A sidelong glance ensured that her charge sat nearby, and wasn't off somewhere making a bloody spectacle. And he was watching her, analysing her with those deep, dark eyes. She met his stare for half a second, and then looked away, gazing at the city lights. She then focused on the alley adjacent to the building, assessing for any unknown danger, but her vigilance was unnecessary. The alley was absolutely deserted, except for the chosen dish tonight - a stumbling, drunk man, who was undoubtedly drowning his woes in a bottle of alcohol - she realised, taking a deep breath. “Go”, she whispered, and her companion immediately leapt off the roof, landing soundlessly behind the damned drunk, who never knew what hit him. The Dark bit into his neck firmly, sucking away the drunk's life-force, all the while, gazing directly at the girl on the roof.

She knew what he wondered - what all her charges wondered - why she had given up their way of life for this mundane lifestyle? After all, she was also a minor legend among the Dark. She knew it was because she couldn't bear to rob what could have been her, in another life. When you were undead, sentimentality and morality shouldn't matter, but she couldn't shake off her mortal values, even after all this years. Even then, the thought tempted her sometimes. Maybe one day.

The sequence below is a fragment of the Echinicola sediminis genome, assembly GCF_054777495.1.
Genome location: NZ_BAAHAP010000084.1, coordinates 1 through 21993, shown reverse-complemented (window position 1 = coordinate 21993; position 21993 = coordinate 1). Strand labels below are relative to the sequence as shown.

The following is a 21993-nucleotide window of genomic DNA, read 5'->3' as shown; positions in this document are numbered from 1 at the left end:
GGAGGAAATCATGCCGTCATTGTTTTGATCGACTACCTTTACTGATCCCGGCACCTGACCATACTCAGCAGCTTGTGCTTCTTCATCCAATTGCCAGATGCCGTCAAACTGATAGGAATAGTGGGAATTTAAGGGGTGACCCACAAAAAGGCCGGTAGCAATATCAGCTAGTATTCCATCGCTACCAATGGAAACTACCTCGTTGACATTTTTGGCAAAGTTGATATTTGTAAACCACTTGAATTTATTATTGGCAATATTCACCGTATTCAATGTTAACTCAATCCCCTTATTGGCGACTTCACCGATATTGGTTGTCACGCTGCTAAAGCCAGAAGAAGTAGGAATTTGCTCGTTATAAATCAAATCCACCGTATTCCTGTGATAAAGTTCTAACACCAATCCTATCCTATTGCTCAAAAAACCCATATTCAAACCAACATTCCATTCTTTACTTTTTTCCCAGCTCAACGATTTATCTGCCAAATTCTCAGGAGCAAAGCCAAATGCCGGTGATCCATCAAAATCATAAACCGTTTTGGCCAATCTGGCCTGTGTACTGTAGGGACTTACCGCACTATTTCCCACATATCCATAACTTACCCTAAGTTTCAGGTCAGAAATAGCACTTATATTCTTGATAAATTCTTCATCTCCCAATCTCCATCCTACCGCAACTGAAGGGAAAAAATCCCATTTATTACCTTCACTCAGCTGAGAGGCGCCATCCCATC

For now, she knew, the best she could do was to watch. She would protect her charges from dangers unknown, and scope out these easy pickings for her kind to satisfy their needs, without endangering their own lives. After all, she had taken the responsibility to guard the Dark, to watch over them. Shaking off her pensive thoughts, she looked away from the temptation below, and again analysed the scene. She used all her enhanced senses to look out for danger, which also meant she became more acutely aware of the Dark's feeding. No, she vowed to herself, she wouldn't get caught up in her jaded beliefs now. She couldn't let any mishap occur to her charge, at least not on her watch.